Four Families

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The Four Families refers to the four largest factions within the NAL Pègre. Despite the name, these factions are not really family enterprises, although often several members of the same families in fact usually belong to them. Each is usually named for a famous founder or founders. For most of their history, the "Four Families" have been headquartered in the city of New Amsterdam but certainly have contacts and operations all over North America and indeed the world.

According to the CBI the four families are:

  • The Gambeaux Family - headed for most of its existence by Charles-Luc Gambeaux. Between the four this is considered the most prestigous, mostly because so few of their higher-ups have ever been convicted but also due to the great age of the top men of the organization. When Charles-Luc retired in 1983, his brother and son continued to run the organization until 1998 when the former died and the latter also decided to retire (he died in 2000). Fighting for control the mighty Gambeaux Crime Empire continues, but mostly it is a struggle over who will replace The Old Men, five lieutenants to Gambeaux who have run the family as a junta since 1998. All five were born in the 1920s and are constantly in the process of enforcing discipline against their younger associates. Of all the four families, the Gambeaux take most seriously the prejudice against anyone who is not of French blood.
  • The Signoret Family - one of the two oldest families, the Signorets go back to before the First Great War when they were smugglers. Prohibition pushed them into the big time, and they were one of the very few Pègre groups to survive relatively intact to the current day. Today, their specialty is illegal drugs which probably makes them the wealthiest of the four. "Signoret" refers to the three brothers who saw the organization's rise as major bootleggers. During the 1980s the Signoret Family underwent an internal power struggle that involved a surprising number of kidnappings before the current head of the family negotiated a truce. This is Peter Dale (aka Pierre Daille), who unusually has allowed himself to become well-known, even courting the limelight. He has been indicted no less than ten times since 1989 but has not convicted.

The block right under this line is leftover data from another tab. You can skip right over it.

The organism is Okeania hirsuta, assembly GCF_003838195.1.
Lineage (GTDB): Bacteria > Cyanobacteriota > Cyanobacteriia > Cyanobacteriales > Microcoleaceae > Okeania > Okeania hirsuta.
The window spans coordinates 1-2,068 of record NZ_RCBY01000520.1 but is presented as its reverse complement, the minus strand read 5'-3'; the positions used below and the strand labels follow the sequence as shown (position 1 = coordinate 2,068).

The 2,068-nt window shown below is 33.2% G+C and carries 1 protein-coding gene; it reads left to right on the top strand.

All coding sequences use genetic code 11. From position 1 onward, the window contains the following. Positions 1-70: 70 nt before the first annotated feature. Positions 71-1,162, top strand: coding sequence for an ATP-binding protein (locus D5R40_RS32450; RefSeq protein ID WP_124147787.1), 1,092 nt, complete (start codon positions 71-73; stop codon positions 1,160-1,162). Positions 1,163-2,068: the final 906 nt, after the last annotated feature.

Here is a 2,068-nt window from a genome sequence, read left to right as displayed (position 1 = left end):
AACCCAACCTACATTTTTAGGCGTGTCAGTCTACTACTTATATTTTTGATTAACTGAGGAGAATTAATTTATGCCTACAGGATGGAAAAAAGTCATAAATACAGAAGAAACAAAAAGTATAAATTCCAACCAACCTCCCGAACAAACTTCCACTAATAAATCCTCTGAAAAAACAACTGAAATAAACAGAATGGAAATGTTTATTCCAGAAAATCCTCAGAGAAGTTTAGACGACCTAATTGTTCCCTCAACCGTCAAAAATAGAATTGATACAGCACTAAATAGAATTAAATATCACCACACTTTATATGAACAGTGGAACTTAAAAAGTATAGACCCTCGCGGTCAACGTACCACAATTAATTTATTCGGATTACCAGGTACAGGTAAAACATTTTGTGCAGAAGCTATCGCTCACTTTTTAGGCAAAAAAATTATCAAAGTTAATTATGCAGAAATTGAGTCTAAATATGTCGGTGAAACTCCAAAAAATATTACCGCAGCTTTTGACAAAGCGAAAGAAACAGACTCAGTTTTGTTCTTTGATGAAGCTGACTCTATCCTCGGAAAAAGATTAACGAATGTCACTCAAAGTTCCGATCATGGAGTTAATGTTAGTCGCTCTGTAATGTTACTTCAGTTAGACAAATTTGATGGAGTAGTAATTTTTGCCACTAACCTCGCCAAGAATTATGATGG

• The Lahaie Family - the more-or-less direct descendant of the criminal empire created by the infamous Alphonse Lambert (aka "Scarface") during the 1920s and 1930s. Named for Lambert's chief lieutenant who took over for the kingpin when he was convicted of tax evasion in 1931 and who oversaw the family expansion to control of the vice trade (prostitution, pornography, etc.) The Lahaie family is generally considered the most violent of the four. They are also most known for employing those of ethnicities other than French, albeit there is a glass ceiling in place.
  • The Arnaud Family - of the four, this family (which takes its name from a famous head who was murdered in the spectacular St. Patrick's Day Massacre in 1927) has taken the path of having the most legitimate front enterprises and businesses. Among other things, this means it tends to launder money for the other three and is the most secretive of them. The current head of Arnaud Family is Jean Villon, illegitimate nephew of his predecessor who groomed him for the job. The Arnauds were the first major family to allow non-Francophones into positions of power.

Since roughly 1999, an unofficial "confederacy" of Pegre leaders based in the Southern provinces of Jacobia, Carolina, Mobile, East and West Florida as well as Kentucky, Tenisi and Cherokee Nation have been quietly putting for plans for a "Fifth Famille."